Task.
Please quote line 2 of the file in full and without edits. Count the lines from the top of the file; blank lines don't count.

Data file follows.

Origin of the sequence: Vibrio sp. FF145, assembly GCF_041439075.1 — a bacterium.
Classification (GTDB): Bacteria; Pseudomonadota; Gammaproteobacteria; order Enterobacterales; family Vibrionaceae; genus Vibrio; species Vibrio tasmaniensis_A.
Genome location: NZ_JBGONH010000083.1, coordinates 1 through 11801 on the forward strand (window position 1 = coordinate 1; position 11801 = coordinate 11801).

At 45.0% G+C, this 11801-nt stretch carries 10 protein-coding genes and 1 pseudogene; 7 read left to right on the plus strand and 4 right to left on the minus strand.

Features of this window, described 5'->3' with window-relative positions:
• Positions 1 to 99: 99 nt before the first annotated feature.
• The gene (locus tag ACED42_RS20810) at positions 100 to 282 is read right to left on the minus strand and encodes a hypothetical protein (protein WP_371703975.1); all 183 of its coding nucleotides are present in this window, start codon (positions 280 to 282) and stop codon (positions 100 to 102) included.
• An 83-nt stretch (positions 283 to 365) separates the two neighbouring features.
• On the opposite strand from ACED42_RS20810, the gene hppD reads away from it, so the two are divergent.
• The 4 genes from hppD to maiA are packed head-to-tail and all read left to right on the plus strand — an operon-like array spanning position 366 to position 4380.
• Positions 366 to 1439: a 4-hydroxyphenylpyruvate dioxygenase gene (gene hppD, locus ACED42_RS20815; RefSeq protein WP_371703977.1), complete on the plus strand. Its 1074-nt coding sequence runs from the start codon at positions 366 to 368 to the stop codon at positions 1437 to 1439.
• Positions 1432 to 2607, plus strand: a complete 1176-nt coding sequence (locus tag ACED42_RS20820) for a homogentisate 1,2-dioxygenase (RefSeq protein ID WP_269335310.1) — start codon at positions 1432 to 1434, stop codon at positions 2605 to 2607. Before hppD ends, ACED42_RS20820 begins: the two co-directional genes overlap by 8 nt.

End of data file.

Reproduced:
Classification (GTDB): Bacteria; Pseudomonadota; Gammaproteobacteria; order Enterobacterales; family Vibrionaceae; genus Vibrio; species Vibrio tasmaniensis_A.